The Object.preventExtensions() method prevents new properties from ever being added to an object (i.e. prevents future extensions to the object).




The object which should be made non-extensible.

Return value

The object being made non-extensible.


An object is extensible if new properties can be added to it. Object.preventExtensions() marks an object as no longer extensible, so that it will never have properties beyond the ones it had at the time it was marked as non-extensible. Note that the properties of a non-extensible object, in general, may still be deleted. Attempting to add new properties to a non-extensible object will fail, either silently or by throwing a TypeError (most commonly, but not exclusively, when in strict mode).

Object.preventExtensions() only prevents addition of own properties. Properties can still be added to the object prototype.

This method makes the [[prototype]] of the target immutable; any [[prototype]] re-assignment will throw a TypeError. This behavior is specific to the internal [[prototype]] property, other properties of the target object will remain mutable.

There is no way to make an object extensible again once it has been made non-extensible.


Using Object.preventExtensions

// Object.preventExtensions returns the object
// being made non-extensible.
var obj = {};
var obj2 = Object.preventExtensions(obj);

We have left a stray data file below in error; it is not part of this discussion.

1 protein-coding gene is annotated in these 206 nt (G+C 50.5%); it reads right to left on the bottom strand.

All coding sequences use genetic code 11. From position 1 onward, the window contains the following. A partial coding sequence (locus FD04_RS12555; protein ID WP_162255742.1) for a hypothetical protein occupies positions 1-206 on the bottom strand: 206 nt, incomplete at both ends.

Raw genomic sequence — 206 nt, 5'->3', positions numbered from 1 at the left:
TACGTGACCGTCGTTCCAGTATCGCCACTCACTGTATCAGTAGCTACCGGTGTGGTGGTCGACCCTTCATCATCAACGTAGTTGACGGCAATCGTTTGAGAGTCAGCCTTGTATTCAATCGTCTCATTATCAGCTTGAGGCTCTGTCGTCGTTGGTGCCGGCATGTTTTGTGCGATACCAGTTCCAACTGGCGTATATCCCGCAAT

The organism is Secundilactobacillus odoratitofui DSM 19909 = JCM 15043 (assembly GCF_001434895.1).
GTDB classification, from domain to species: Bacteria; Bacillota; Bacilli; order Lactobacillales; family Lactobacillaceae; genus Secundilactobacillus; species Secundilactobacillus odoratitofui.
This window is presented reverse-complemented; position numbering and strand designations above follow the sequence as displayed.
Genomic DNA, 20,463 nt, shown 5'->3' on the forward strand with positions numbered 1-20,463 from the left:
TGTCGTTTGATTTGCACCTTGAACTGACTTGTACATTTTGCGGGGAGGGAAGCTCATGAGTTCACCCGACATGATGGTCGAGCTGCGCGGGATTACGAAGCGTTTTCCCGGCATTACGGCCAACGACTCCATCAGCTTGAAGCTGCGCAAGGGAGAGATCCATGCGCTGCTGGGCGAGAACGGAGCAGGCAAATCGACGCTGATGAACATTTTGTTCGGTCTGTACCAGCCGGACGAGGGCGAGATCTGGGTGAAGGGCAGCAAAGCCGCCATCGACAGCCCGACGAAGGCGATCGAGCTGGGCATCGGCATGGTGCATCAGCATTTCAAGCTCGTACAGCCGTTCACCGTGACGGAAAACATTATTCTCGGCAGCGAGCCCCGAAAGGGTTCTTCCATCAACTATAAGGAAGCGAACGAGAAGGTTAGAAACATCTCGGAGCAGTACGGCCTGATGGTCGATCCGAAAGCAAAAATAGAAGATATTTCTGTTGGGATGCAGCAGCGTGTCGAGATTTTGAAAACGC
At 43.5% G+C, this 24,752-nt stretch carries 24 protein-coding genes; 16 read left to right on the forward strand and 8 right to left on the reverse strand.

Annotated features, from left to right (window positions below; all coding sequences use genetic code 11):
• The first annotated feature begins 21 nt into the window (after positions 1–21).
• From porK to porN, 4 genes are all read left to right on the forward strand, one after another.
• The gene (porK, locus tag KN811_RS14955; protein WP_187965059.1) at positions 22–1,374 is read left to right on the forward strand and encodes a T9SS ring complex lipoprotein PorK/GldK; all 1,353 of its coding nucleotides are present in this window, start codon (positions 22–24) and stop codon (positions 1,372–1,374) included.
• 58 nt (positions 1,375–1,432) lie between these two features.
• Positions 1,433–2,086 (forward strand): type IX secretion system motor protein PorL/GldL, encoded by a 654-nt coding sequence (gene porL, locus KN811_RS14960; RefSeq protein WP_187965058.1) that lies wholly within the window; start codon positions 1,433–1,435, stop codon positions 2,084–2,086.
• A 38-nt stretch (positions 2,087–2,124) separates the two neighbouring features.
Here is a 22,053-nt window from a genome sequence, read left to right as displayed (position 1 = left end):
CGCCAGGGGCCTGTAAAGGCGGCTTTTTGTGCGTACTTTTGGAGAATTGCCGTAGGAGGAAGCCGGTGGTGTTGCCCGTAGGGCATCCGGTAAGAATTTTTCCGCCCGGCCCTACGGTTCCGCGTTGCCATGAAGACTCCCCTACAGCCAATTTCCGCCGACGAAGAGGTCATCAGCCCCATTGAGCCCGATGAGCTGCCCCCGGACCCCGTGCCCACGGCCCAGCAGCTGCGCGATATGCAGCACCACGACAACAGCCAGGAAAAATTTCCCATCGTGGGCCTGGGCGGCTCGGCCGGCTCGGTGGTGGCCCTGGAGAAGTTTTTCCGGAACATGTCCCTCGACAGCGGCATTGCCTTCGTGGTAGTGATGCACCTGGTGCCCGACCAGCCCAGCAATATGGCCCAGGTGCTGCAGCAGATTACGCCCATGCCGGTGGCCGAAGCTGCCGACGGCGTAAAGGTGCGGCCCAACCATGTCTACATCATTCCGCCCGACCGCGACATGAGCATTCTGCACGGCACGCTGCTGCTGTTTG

obj === obj2; // true

// Objects are extensible by default.
var empty = {};
Object.isExtensible(empty); // === true

// ...but that can be changed.
Object.isExtensible(empty); // === false

// Object.defineProperty throws when adding
// a new property to a non-extensible object.
var nonExtensible = { removable: true };
Object.defineProperty(nonExtensible, 'new', {
  value: 8675309
}); // throws a TypeError

// In strict mode, attempting to add new properties
// to a non-extensible object throws a TypeError.
function fail() {
  'use strict';
  // throws a TypeError
  nonExtensible.newProperty = 'FAIL';

A non-extensible object's prototype is immutable:

var fixed = Object.preventExtensions({});
// throws a 'TypeError'.
fixed.__proto__ = { oh: 'hai' };

Non-object coercion

In ES5, if the argument to this method is not an object (a primitive), then it will cause a TypeError. In ES2015, a non-object argument will be treated as if it was a non-extensible ordinary object, simply return it.

// TypeError: 1 is not an object (ES5 code)

// 1                             (ES2015 code)


ECMAScript (ECMA-262)
The definition of 'Object.preventExtensions' in that specification.

Browser compatibility

ChromeEdgeFirefoxInternet ExplorerOperaSafariAndroid webviewChrome for AndroidFirefox for AndroidOpera for AndroidSafari on iOSSamsung InternetNode.js
preventExtensionsChrome Full support 6Edge Full support 12Firefox Full support 4IE Full support 9Opera Full support 12Safari Full support 5.1WebView Android Full support 1Chrome Android Full support 18Firefox Android Full support 4Opera Android Full support 12Safari iOS Full support 6Samsung Internet Android Full support 1.0nodejs Full support Yes
ES2015 behavior for non-object argumentChrome Full support 44Edge Full support 12Firefox Full support 35IE Full support 11Opera Full support 31Safari Full support 9WebView Android Full support 44Chrome Android Full support 44Firefox Android Full support 35Opera Android Full support 32Safari iOS Full support 9Samsung Internet Android Full support 4.0nodejs Full support Yes


Full support
Full support

See also